Highlight of Nature Camp? The bus, of course.
~ By Ashlea Walter. Walter muses about her family and life in northern Michigan on her blog: www.besquirrely.com. She’s inspired by dirt under her nails, a dip in Lake Michigan and a strong cup of coffee. Ashlea helps small businesses grow through writing, graphic design and marketing. Her work can be found at www.ashleawalter.com.
The allure of the bus
Sweaty and hurried, I buckled everyone into the car and rushed down Cass on our daughter’s first day of “Critters of the Mitten” camp at the Boardman Nature Center of the Grand Traverse Conservation District. We arrived on time, phew. We were greeted with lots of familiar faces, which made the transition to a new place easier. After chatting with the other parents, kids and teachers a bit, I then rushed back down Cass St. to get to work downtown. A few hours later my husband rushed across town to pick the kids up and bring them home. So much running around for lots of people. In separate cars. There had to be a better way.
Enter BATA (Bay Area Transportation Authority), our underutilized, misunderstood, and undervalued public bus system.
Thanks to a friend’s understanding of a better way to approach the transportation situation, the rest of camp went more smoothly. More green. And more, well, in keeping with the idea of going to nature camp. Our friend, whom we shall call “Bill” because that’s his name, arranged the BATA pick-up and drop-off point at his home several blocks south of us. We brought the kids to the “bus stop” at their house, he loaded his bike on in the front rack, and jumped on the bus with the kids. They all rode together out to camp and the other adults headed off to work. After the bus dropped the kids off at the Nature Center for another round of “Critters,” Bill rode his bike back into town. A couple of hours later, he rode back out to the camp and rode back into town with the kids. The four kids, all under six years old, needed an adult to be present, but they didn’t need all of us. Thanks, Bill!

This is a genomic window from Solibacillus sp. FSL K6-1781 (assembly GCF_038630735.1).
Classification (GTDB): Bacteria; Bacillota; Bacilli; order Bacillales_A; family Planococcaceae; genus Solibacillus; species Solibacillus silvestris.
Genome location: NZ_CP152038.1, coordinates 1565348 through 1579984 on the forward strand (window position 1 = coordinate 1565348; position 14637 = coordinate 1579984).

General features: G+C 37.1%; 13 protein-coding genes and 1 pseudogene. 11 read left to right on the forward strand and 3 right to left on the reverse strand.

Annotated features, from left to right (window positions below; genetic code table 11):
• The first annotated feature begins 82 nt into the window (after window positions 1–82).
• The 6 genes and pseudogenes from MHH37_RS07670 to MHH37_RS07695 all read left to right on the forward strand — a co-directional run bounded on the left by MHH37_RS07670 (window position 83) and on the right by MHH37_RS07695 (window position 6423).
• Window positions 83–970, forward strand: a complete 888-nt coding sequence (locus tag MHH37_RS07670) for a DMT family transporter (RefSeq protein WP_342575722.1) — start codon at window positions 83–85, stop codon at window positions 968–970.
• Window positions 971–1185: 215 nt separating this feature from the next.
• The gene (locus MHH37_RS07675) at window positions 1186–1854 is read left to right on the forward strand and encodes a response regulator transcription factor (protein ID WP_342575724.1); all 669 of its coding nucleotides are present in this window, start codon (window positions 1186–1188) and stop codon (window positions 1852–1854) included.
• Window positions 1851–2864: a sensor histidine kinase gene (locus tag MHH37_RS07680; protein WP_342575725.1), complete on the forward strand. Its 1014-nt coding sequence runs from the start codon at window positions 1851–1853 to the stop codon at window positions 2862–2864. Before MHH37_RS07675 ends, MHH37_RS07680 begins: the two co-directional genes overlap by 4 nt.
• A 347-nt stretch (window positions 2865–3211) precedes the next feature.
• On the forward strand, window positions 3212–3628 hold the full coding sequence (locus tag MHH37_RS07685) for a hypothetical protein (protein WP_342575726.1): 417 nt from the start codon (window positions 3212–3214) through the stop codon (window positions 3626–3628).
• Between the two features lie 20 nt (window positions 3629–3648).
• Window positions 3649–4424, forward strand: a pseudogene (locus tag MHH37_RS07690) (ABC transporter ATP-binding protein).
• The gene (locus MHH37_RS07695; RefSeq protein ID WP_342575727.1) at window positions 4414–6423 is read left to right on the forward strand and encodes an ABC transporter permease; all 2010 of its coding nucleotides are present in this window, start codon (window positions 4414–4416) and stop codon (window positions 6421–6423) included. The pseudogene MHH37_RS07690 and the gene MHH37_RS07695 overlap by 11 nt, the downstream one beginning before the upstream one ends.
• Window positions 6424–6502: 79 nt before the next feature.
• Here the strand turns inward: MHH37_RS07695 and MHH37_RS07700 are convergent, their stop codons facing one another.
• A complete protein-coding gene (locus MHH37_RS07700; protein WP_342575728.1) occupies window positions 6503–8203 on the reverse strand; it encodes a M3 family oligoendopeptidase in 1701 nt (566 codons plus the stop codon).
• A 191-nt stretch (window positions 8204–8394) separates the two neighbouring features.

Quickly, riding the bus to and from camp turned into the absolute highlight of the week. Don’t get me wrong, the kids also loved the activities, games, friends and crafts during the camp too. But what got my 4-year-old out of bed in the morning? “You’re going to be late for the bus.”
I’ve never seen my daughter jump out of bed and get dressed so quickly. Not even on her birthday!
Camp ended last week, but my daughter hasn’t stopped talking about critters and when we can ride the bus again. Everywhere we go, she points out the BATA buses and signs now. It’s on her radar. And it’s now more clearly on mine too. My wheels keep turning… thinking about how we could use it more regularly, how we can approach our trips around town differently, how we can collaborate more with other people who are going to the same places.
Once when I lived in Germany and first experienced an excellent public transit system, I had a free afternoon and I decided to jump on a bus and ride it to the end of the line and loop back. I got off a time or two and explored, but mostly I stayed on and just took in the view and tried to improve my German with the bus driver.
I’m thinking one morning soon my girls and I are just going to walk down to the Hall Street station and jump on the next bus and explore the system together first hand. We’ll study the maps, take in the view, chat with other riders, learn about transferring and experience getting around the city using a different set of wheels, together. Anyone want to join us?
- Visit the BATA site here to learn more about students and kids under five riding the bus.
- Visit the BATA site here to learn more about scheduling a pick-up outside of normal route.
Related: The previous mention of the magic of kids and busses.
EDITOR’S NOTE: MyWHaT encourages guest contributors submitting posts about issues relating to public spaces, transportation and community issues.